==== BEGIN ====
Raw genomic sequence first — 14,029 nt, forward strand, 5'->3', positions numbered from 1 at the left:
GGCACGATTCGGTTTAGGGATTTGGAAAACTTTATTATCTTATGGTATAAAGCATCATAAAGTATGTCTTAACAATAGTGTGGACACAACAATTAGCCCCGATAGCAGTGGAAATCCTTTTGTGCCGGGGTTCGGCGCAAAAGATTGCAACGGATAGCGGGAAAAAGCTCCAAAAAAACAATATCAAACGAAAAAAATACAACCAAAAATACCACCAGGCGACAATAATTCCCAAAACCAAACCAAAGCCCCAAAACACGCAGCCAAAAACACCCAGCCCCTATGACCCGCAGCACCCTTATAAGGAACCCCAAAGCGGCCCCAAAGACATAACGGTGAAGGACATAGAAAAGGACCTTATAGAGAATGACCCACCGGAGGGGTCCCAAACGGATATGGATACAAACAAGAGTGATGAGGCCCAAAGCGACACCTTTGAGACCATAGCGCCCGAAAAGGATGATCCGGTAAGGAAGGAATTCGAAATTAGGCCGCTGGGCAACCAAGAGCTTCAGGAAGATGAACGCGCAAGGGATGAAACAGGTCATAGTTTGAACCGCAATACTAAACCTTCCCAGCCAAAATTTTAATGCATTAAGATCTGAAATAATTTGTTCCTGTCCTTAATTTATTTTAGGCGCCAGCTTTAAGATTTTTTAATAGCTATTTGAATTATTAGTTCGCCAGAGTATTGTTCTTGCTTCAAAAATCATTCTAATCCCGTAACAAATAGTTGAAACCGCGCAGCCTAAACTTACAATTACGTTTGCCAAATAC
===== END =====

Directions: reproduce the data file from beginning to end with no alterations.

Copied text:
Raw genomic sequence first — 14,029 nt, forward strand, 5'->3', positions numbered from 1 at the left:
GGCACGATTCGGTTTAGGGATTTGGAAAACTTTATTATCTTATGGTATAAAGCATCATAAAGTATGTCTTAACAATAGTGTGGACACAACAATTAGCCCCGATAGCAGTGGAAATCCTTTTGTGCCGGGGTTCGGCGCAAAAGATTGCAACGGATAGCGGGAAAAAGCTCCAAAAAAACAATATCAAACGAAAAAAATACAACCAAAAATACCACCAGGCGACAATAATTCCCAAAACCAAACCAAAGCCCCAAAACACGCAGCCAAAAACACCCAGCCCCTATGACCCGCAGCACCCTTATAAGGAACCCCAAAGCGGCCCCAAAGACATAACGGTGAAGGACATAGAAAAGGACCTTATAGAGAATGACCCACCGGAGGGGTCCCAAACGGATATGGATACAAACAAGAGTGATGAGGCCCAAAGCGACACCTTTGAGACCATAGCGCCCGAAAAGGATGATCCGGTAAGGAAGGAATTCGAAATTAGGCCGCTGGGCAACCAAGAGCTTCAGGAAGATGAACGCGCAAGGGATGAAACAGGTCATAGTTTGAACCGCAATACTAAACCTTCCCAGCCAAAATTTTAATGCATTAAGATCTGAAATAATTTGTTCCTGTCCTTAATTTATTTTAGGCGCCAGCTTTAAGATTTTTTAATAGCTATTTGAATTATTAGTTCGCCAGAGTATTGTTCTTGCTTCAAAAATCATTCTAATCCCGTAACAAATAGTTGAAACCGCGCAGCCTAAACTTACAATTACGTTTGCCAAATAC